While hunting and fishing are strictly regulated, trapping is not. For $28 a Montana trapper is given a license and allowed to set unlimited numbers of baited traps and in which only the trapper knows their whereabouts. No trapping license is required of residents to trap predators and the majority of species referred to as “nongame.” https://fwp.mt.gov/hunt/regulations/furbearer-trapping
Replenishing aquifers is crucial to Montana’s agriculture and communities. Trapping beavers in upstream, publicly owned forests and drainages reduces water retention and stream flow critical for irrigation, drinking water, wildlife, and fish habitat. Beaver-created ponds and riparian habitat are critical to the success of healthy watersheds and species ranging from moose to songbirds, as well as the creation of natural firebreaks and overall healthy watersheds. In places where beaver dams are not wanted, effective, non-lethal management alternatives exist.
Even though our rich wildlife heritage is under increasing pressure, Montana is still a refuge for species disappearing from the lower 48—the grizzly, fisher, wolverine, lynx, and others. Trapping—no longer necessary for survival—has been replaced by wildlife watching as an essential source of state income and employment. As former trapper and noted bear biologist Chuck Jonkel has observed, “The days of trapping are over. Now it’s time to protect the animals.”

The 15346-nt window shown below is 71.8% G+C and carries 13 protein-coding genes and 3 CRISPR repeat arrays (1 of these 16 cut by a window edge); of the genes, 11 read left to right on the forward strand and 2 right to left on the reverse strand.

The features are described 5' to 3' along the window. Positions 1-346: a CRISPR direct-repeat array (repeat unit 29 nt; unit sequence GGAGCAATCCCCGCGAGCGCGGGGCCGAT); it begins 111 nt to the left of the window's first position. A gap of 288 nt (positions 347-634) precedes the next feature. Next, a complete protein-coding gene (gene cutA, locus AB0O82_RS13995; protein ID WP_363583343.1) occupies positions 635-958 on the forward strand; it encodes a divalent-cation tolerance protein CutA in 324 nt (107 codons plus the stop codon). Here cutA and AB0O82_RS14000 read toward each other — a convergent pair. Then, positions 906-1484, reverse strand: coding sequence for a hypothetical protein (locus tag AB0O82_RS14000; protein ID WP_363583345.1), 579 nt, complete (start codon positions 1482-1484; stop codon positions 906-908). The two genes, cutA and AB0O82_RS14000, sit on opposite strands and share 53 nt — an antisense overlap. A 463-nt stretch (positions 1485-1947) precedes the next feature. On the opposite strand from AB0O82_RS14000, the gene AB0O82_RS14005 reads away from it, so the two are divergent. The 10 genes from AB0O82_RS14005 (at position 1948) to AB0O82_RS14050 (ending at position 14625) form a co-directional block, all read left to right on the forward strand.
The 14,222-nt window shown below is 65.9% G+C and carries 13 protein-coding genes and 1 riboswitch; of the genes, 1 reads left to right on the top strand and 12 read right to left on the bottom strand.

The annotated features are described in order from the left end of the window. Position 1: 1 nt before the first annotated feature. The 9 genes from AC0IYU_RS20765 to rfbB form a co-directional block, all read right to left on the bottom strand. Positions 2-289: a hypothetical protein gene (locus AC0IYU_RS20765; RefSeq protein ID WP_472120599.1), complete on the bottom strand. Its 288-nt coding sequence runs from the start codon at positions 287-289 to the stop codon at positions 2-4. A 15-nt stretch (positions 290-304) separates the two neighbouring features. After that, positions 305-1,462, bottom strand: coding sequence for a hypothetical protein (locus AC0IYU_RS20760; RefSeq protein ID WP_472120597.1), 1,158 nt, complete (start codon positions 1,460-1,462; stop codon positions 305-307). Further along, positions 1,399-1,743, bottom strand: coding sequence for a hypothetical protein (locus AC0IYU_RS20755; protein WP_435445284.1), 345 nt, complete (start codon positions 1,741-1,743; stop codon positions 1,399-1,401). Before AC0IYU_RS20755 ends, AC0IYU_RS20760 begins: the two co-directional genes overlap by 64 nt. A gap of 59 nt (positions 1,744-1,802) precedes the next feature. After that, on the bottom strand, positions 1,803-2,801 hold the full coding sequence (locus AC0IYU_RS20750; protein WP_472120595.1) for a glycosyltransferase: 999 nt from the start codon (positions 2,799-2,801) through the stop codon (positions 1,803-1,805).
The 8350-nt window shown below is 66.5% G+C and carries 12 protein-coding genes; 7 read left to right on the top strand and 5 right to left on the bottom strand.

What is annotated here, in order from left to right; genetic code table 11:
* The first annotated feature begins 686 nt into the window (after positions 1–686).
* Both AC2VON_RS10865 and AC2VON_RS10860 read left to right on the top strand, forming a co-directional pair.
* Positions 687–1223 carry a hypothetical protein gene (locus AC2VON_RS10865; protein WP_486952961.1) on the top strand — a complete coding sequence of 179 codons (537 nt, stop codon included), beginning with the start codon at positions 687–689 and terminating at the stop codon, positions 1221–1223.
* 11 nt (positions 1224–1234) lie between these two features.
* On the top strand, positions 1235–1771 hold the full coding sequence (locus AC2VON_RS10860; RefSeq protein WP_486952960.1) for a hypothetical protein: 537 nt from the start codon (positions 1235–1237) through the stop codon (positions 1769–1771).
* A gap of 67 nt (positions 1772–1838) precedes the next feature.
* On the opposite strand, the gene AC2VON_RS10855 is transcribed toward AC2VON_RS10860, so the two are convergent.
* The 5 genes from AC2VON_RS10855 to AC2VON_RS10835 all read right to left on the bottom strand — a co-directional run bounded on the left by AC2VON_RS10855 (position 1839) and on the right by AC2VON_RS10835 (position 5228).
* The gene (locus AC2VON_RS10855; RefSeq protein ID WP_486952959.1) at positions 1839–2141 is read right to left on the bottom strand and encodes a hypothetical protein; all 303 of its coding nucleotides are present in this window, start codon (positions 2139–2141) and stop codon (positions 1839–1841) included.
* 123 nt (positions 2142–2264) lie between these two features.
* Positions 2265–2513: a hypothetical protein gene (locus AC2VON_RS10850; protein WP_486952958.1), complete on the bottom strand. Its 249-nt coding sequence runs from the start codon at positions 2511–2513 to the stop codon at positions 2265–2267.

Trapping is market-driven; fur prices dictate participant numbers. Quotas are often increased to incentivize trappers. Trapping provides little-to-no reliable scientific data. The majority of the legally trapped species in Montana are not required to be reported and most can be trapped in unlimited numbers. A trapping license is required only for residents to trap furbearers and wolves, but not to trap other species. According to Fish, Wildlife & Parks, less than 1/3 of trappers return the voluntary surveys sent to those who purchase a trapping license. This is anecdotal data which is unreliable as hard science. The harvest reports have failed to even recognize some legally trapped species, i.e. porcupine, or different subspecies, i.e. weasels, skunks, grouping them simply as one. Records are inconsistent, incomplete, and some animals, including protected species, never make it on to the reports. Montana’s trapping harvest reports, such as 2004, contain no record of any data or harvests https://myfwp.mt.gov/fwpPub/harvestReports.
A lactating female killed in a trap results in starved offspring whose numbers are unknown and unaccounted. Trap released animals are not monitored for their survivability. Evidence shows the longer an animal is trapped, the lower their chance of surviving. Trapping is managed solely for recreation, not for wildlife management or disease control.
The opportunity to hunt and fish forever more are protected under Montana’s constitution, voted in as such by the large majority of Montanans in 2004. The constitutional proposal put before the voters was distinctly and intentionally devoid of the words trapping, trappers, or to trap.